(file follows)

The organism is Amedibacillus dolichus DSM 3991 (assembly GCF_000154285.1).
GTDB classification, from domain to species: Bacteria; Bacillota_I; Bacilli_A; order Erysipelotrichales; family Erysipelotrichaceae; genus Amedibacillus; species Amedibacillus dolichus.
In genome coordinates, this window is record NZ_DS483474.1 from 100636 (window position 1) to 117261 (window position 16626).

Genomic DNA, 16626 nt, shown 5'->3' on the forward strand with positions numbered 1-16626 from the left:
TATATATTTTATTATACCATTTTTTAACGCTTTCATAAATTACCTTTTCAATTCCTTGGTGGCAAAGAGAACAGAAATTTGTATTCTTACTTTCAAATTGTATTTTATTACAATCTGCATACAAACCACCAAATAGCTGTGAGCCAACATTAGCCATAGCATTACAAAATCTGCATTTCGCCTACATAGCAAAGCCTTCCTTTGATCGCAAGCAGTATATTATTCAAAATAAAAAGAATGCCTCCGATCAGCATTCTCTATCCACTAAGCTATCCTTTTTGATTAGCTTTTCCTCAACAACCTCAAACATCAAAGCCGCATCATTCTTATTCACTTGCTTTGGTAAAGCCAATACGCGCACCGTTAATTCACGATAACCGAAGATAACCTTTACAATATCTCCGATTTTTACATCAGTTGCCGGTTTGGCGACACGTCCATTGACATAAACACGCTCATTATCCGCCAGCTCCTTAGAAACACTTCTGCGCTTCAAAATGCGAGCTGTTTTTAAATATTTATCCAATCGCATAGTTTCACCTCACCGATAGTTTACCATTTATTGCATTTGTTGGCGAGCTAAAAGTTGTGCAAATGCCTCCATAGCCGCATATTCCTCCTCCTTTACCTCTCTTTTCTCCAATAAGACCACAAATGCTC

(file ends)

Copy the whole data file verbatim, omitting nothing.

The organism is Amedibacillus dolichus DSM 3991 (assembly GCF_000154285.1).
GTDB classification, from domain to species: Bacteria; Bacillota_I; Bacilli_A; order Erysipelotrichales; family Erysipelotrichaceae; genus Amedibacillus; species Amedibacillus dolichus.
In genome coordinates, this window is record NZ_DS483474.1 from 100636 (window position 1) to 117261 (window position 16626).

Genomic DNA, 16626 nt, shown 5'->3' on the forward strand with positions numbered 1-16626 from the left:
TATATATTTTATTATACCATTTTTTAACGCTTTCATAAATTACCTTTTCAATTCCTTGGTGGCAAAGAGAACAGAAATTTGTATTCTTACTTTCAAATTGTATTTTATTACAATCTGCATACAAACCACCAAATAGCTGTGAGCCAACATTAGCCATAGCATTACAAAATCTGCATTTCGCCTACATAGCAAAGCCTTCCTTTGATCGCAAGCAGTATATTATTCAAAATAAAAAGAATGCCTCCGATCAGCATTCTCTATCCACTAAGCTATCCTTTTTGATTAGCTTTTCCTCAACAACCTCAAACATCAAAGCCGCATCATTCTTATTCACTTGCTTTGGTAAAGCCAATACGCGCACCGTTAATTCACGATAACCGAAGATAACCTTTACAATATCTCCGATTTTTACATCAGTTGCCGGTTTGGCGACACGTCCATTGACATAAACACGCTCATTATCCGCCAGCTCCTTAGAAACACTTCTGCGCTTCAAAATGCGAGCTGTTTTTAAATATTTATCCAATCGCATAGTTTCACCTCACCGATAGTTTACCATTTATTGCATTTGTTGGCGAGCTAAAAGTTGTGCAAATGCCTCCATAGCCGCATATTCCTCCTCCTTTACCTCTCTTTTCTCCAATAAGACCACAAATGCTC